You love the job and you’ve negotiated a salary you are more than happy with. Don’t accept that job offer yet! Make sure you have answers or have negotiated the following offer checklist BEFORE accepting your dream offer.
Paid Time Off
There are multiple things to consider in negotiating paid time off as part of your offer checklist. How many days does the new company identify as paid holidays? It can vary from 6 to 15. For those companies with fewer days, do they close down over the holidays or for a week in the summer to compensate? If not, perhaps you can negotiate more PTO before you start, particularly if your current company has a better policy.
Make sure you negotiate any pre-planned time off before accepting the offer. Most companies will count this against your future PTO but sometimes you can negotiate a few days off, with pay, without impacting the number of days you can still take.
In some careers, like actuarial science, this is critical for gaining the accreditations required in the career. Even if that isn’t the case, attending conferences that allow you to interact with peers facing the same problems and issues you are make you a better, more effective employee. Conferences or courses can be rejuvenating and provide you with innovations for your work, which benefits you and your employer. Since they are typically expensive, talking about what is offered and what can be confirmed up-front will make the conversation about attending much easier when you are the employee.
Visa Sponsorship Process
Yes, you’ve confirmed your new firm will sponsor you for the next step in your immigration visa process. Get more information around what they will pay for, or not pay for, when they will commence each step and who’s lawyer will be responsible for shepherding the process. In the current political environment this issue is a hot button one, and keeping your residency in the U.S. safe and secure via your relationship with your new employer is important.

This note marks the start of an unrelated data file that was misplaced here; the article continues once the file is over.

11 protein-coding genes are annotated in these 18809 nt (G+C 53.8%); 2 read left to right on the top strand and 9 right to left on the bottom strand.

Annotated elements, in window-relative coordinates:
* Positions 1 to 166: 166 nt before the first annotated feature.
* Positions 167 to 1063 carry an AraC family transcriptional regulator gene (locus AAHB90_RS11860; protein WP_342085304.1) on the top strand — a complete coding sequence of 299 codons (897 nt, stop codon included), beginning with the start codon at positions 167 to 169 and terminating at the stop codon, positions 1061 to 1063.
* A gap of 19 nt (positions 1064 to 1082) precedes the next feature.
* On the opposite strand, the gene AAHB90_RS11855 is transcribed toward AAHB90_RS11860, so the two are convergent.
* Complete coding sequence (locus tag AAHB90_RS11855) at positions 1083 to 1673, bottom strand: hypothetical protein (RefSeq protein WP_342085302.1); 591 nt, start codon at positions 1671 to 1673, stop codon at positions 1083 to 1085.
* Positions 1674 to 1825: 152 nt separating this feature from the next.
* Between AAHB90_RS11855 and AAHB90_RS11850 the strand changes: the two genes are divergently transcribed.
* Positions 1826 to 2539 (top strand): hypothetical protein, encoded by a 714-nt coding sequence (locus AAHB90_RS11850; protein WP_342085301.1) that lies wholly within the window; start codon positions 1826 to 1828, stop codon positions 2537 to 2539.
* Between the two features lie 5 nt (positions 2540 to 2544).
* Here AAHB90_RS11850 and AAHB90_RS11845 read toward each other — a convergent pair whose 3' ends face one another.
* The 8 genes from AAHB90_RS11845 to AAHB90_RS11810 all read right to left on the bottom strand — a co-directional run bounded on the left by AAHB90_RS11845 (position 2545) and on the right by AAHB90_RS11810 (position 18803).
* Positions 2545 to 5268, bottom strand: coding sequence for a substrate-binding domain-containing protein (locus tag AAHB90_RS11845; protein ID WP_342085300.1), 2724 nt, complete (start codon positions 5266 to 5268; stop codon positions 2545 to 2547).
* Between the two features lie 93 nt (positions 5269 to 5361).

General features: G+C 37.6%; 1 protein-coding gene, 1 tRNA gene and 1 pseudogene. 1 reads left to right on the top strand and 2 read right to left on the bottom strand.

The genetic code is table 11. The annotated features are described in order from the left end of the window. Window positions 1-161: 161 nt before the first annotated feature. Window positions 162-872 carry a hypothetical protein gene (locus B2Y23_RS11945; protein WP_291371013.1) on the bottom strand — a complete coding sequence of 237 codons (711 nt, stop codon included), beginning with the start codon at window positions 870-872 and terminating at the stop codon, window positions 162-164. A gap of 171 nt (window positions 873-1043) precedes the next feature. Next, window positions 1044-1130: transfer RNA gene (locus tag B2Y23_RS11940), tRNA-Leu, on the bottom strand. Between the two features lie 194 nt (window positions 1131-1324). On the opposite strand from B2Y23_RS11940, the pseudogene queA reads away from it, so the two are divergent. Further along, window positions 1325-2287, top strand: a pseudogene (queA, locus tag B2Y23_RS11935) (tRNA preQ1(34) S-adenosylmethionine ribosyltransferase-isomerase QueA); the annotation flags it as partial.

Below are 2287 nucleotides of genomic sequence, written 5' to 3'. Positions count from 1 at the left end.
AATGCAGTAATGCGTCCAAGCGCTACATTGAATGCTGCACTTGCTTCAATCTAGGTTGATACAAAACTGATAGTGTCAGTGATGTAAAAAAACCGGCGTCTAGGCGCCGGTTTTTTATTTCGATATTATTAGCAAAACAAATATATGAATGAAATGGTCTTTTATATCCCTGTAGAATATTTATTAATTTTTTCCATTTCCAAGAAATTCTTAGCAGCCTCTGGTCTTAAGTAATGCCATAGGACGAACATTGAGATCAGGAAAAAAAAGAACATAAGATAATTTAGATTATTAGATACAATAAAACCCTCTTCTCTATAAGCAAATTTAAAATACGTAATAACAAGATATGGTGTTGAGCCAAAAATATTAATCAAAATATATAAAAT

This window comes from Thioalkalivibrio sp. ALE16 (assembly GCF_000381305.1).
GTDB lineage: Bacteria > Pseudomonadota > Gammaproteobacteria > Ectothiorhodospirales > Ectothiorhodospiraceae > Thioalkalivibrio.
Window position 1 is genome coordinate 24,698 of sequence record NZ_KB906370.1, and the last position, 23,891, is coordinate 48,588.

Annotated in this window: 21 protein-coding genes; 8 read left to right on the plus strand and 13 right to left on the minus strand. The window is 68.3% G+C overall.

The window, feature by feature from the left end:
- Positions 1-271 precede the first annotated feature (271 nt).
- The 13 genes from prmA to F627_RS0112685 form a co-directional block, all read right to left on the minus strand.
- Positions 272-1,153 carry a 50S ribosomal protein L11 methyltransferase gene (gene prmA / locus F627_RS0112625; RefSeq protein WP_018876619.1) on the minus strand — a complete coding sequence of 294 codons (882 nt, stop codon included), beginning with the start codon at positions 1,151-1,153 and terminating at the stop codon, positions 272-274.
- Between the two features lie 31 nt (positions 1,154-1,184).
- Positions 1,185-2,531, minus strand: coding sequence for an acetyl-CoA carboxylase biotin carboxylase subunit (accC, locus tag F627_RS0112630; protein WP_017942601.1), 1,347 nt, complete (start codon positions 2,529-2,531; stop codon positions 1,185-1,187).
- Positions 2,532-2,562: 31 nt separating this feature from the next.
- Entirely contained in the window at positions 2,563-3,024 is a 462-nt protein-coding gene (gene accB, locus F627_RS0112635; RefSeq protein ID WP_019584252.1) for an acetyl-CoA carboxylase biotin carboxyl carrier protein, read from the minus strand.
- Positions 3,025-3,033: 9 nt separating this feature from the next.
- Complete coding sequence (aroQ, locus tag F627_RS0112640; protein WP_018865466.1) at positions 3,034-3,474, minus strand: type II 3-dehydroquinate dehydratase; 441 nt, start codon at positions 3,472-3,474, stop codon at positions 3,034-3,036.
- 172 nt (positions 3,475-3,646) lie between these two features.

If 9-5 isn’t your ideal day, add this to your offer checklist once the offer has been extended. Perhaps you will be interacting regularly with staff in a dramatically different time zone and you should learn the accommodations that are allowed for that. Perhaps your commute lends itself to a 7-4 schedule. Find out if that is an option….carefully. This conversation can set off alarm bells with most companies.
After the offer has been extended is also the time to discuss possible working from home options, if that is something you are interested in. Most firms prefer to make that option available after a year of in-office employment. A perk that is given once you prove yourself.
Benefits are often the most highly examined and analyzed of all aspects of a job offer, but typically are the least negotiable. Most insurers make it difficult to offer different plans to different people, and it can even be illegal to do so in the case of 401K matching. Sometimes companies are open to assisting with COBRA payments if their start date for benefit coverage is far in the future, but, in general, you get what every other employee gets at your new employer. Yes, make this part of your offer checklist, but don’t expect too much change.
Relocation policies vary dramatically across companies. Some companies offer no relocation while others offer home purchase, and there is every variation in-between. There can be a sign-on bonus offered to cover relocation costs. Do your homework, get an appraisal of your moving costs or check out the cost of temporary housing in your new location, before discussing this with your new employer. It adds to your credibility and confirms your level of interest in this job to be specific in what you would like. Unlike benefits there is negotiating room in your relocation package and should be an important part of your offer checklist.
Typically your annual bonus target is not negotiable, again, standardized company policy. However, if you are walking away from bonus monies at your current company, that is a topic you should bring up. Depending on where you are in the cycle of payment, the nearer the time for payout the stronger your argument, there may be some flexibility about giving you a sign-on bonus or making you eligible for the bonus at your new company. Remember this isn’t a given, but it is worth a discussion.
Not completely happy with the base salary offered even though you love the job? Ask for an earlier review, if a one year from start date is typical. Pay increases at three months or six months is possible and may be easier for the new company to implement than renegotiating their offer.